There aren’t always rational explanations for the ways in which we behave on networks. While there are trend spotting sciences and pattern recognition methods which try to make sense of how and why we behave in these strange ways on networks, they generally fail to actually help us understand why we do the things that we do when we are connected.
Recently, in a workshop on ‘Habits of Living’, organised by Brown University (USA) and the Centre for Internet and Society (Bangalore), a collection of researchers, artists, practitioners and educators came together to understand how networks form these habits that we take for granted in our digital lives.
Habits are unthinking, visceral actions that we do for survival within a network. They are things that we do without even realising that we are doing them – Liking a post, retweeting a tweet, sharing an interesting link, adding pictures on an album. These are all things we do without realising that they distract us from our work, need time, energy, and attention which we could have spent on other tasks. Instead of looking at these as actions which can be rationally explained, we might start looking at them as habits that shape the ways in which we trust, transmit and treasure information online.
Networks are everywhere these days. They are the things that we study and the lens through which we study the world around us. In the last week, I have faced three separate instances that reminded me of how we live in networked societies.
There was the scare that the private messages on facebook have suddenly turned public and available on our timelines for everybody to view. The social network, these simulated fortresses of friendships and trust, suddenly became a place of danger. Conversations which were committed as acts of secrecy emerged as potentially compromising public acts. The network was in my face, blinking red, making me suddenly aware of the fact that the network is not merely something I can take for granted. It is something that works seamlessly for most of the time, is actually something that I cope with, negotiate with, and teach myself to live with, without realising it. The relationship I have with my social network is a lot of work but it gets explained away as ‘habits’ , which are such an everyday part of my digital life that I have stopped looking at it as work.
The second incident was when a friend complained about the hostility she faces when she is not on any of the popular social networks. As an outsider, who refuses by choice, to belong to either Facebook or Google Plus or many of the activity networks (like Instagram, for instance) around, she constantly gets a raised eyebrow, a pointed question and a look of incredulity when she confesses it to somebody. More often than not, she gets treated like digital pariahs, social outcast who is no longer ‘relevant’ in the current scheme of things. She was telling me about how hard she has to work to convince people that she belongs to the communities, even though not to these networks. And how, she is constantly afraid that while she plugs out, people might be saying things about her that she might want to hear but never get to know.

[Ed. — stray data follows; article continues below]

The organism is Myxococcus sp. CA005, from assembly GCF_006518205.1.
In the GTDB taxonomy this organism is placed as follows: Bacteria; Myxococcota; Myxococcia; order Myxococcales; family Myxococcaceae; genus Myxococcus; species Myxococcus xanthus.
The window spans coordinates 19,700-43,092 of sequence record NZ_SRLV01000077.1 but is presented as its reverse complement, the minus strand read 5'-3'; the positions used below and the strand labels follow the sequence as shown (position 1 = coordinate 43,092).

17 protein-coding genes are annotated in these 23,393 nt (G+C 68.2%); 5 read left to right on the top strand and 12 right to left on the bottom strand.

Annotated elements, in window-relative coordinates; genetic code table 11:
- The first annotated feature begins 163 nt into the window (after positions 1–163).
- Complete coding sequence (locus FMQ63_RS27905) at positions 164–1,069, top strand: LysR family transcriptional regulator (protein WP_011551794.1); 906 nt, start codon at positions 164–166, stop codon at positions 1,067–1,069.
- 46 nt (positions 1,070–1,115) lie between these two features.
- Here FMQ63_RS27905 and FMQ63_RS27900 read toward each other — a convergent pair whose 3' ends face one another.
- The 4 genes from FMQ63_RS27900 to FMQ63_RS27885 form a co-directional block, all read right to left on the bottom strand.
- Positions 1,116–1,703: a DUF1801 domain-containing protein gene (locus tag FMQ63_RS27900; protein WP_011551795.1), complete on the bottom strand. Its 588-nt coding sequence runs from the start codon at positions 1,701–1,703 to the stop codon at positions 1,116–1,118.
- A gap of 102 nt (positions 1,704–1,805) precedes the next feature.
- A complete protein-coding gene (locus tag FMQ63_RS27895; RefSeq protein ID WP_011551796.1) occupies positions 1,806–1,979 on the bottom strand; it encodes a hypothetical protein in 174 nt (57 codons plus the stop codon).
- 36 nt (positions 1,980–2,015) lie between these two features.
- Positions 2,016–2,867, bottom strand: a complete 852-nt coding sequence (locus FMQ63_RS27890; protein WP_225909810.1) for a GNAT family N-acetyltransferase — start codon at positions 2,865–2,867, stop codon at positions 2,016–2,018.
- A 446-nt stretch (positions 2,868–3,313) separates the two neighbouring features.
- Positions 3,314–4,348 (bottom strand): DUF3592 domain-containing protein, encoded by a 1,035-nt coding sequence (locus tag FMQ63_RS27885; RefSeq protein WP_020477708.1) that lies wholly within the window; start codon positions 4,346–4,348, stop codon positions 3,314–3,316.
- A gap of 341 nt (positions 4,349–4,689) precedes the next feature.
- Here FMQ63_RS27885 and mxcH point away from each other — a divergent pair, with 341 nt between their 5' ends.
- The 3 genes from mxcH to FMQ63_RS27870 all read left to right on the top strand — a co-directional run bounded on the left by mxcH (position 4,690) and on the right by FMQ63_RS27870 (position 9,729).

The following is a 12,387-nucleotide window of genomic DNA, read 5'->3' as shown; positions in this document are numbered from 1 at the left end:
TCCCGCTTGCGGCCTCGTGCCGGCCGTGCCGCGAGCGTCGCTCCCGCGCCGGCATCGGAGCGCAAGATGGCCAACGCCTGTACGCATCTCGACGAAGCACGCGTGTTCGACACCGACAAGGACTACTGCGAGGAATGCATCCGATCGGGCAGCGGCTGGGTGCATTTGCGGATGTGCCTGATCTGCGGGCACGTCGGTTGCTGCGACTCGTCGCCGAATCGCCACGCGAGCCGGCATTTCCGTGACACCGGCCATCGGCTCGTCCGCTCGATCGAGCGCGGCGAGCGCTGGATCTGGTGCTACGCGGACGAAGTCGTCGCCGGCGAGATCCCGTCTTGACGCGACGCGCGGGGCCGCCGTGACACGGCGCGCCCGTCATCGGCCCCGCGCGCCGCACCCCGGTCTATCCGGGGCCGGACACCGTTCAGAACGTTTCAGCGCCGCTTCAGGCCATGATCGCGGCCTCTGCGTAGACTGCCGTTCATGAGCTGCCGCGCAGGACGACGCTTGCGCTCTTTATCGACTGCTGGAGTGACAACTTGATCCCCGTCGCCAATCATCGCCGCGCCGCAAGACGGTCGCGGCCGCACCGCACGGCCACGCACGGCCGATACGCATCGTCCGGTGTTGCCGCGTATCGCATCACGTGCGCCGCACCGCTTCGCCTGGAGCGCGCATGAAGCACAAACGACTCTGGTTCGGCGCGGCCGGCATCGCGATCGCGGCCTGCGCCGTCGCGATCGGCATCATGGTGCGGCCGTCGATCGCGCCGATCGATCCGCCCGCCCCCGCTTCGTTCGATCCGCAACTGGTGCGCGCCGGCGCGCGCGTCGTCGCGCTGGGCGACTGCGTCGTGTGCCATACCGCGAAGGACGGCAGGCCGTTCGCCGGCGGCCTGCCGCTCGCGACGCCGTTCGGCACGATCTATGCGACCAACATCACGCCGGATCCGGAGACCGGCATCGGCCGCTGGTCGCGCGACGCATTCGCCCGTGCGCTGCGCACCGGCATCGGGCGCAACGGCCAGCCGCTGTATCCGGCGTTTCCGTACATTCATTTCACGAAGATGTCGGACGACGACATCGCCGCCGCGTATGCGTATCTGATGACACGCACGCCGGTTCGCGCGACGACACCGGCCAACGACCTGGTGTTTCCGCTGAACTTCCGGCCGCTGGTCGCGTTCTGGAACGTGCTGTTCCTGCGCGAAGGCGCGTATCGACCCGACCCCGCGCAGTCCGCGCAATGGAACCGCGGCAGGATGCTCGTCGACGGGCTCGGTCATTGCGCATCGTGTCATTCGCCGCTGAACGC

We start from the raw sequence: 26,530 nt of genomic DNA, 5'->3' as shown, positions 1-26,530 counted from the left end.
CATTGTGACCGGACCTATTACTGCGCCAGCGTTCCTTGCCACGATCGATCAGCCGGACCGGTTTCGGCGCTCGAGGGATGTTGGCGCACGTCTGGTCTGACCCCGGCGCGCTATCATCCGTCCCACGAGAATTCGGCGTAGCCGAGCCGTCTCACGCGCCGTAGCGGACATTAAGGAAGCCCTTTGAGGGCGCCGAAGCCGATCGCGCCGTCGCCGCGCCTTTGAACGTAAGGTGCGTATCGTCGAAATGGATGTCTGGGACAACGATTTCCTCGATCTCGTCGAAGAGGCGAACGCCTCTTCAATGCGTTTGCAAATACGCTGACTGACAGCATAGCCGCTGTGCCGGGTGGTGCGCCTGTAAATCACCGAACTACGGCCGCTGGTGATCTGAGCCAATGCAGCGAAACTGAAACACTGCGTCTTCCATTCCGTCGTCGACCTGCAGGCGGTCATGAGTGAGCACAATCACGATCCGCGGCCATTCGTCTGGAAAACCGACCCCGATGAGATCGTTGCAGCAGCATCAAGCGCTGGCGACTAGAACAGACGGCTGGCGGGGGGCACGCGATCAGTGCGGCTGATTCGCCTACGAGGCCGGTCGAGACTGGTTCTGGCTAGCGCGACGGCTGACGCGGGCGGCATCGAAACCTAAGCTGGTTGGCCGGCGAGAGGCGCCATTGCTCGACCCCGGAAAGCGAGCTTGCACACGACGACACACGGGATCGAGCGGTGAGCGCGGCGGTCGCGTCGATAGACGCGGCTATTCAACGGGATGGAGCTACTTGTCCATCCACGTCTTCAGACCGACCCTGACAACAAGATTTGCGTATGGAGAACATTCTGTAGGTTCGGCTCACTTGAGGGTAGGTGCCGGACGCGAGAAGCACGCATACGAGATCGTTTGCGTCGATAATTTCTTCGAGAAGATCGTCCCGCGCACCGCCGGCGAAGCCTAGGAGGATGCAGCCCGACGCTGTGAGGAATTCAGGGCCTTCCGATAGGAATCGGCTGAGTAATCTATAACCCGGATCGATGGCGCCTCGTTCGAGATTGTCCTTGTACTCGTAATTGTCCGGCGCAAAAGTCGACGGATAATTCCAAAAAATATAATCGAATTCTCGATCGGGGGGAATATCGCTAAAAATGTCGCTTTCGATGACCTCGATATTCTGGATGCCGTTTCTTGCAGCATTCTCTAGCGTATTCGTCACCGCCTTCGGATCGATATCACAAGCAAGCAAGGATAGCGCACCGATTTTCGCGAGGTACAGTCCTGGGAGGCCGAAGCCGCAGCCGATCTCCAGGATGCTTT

The third is perhaps more common than we would agree to but it deals with multiple identities online. In the world of Wikipedia, there are people who use sock-puppets and meat-puppets, using multiple avatars and identities to make their point, to fake support for their arguments, and to build false consensus in order to win the edit wars that they are fighting. These puppets, that stand in as surrogate structures of real people, are not mere surface structures. They are fleshed out, have personalities, have styles and identities which the users invest in quite passionately. While the community frowns upon these false identities, and indeed social network platforms encourage us to shun all role-play and stick to our one authenticated social identity, these flourish and often gain a life of their own as a shadow double of the user. And yet, everybody knows that these identities are a matter of habits, a collection of ‘things that we do’ which emerge as important actors in the networks.
These habits might offer us an explanation of why we participate in memes, sharing and disseminating information virally across the interwebz. They might also give us an insight into why we troll and transmit viruses and spam, to friends in the networks, even when we do not mean to. They might help us understand why we are suffering from such an information fatigue, even when we have smart algorithms and softwares constantly sifting through the information web and filtering customised results for us.
The idea of the network as a series of habits opens up a new way to thinking about all the three instances, which I described above. It shows that the networks become invisible in our everyday practice, thus creating a condition of false crisis, because they are simultaneously transparent and opaque. It shows that networks are not ‘natural’ but take a lot of effort and energy to sustain – something that digital natives might take to easily but are not kind to digital immigrants, settlers or non-inhabitants, who cannot invest as much time in their networked lives, thus creating new demography of exclusion.
And it shows that the network, despite the much acclaimed wisdom of the crowds, can be easily manipulated by those who learn how to fake conditions of life and living within the simulated networked environments. And it would explain why, if I end this column by asking you to go to Google Images and search for “completely wrong”, partly out of curiosity, partly because of expectation, and partly because of habit, you will run the search strings anyway, in the process, supporting the network but also reinforcing your habits of information search and connections.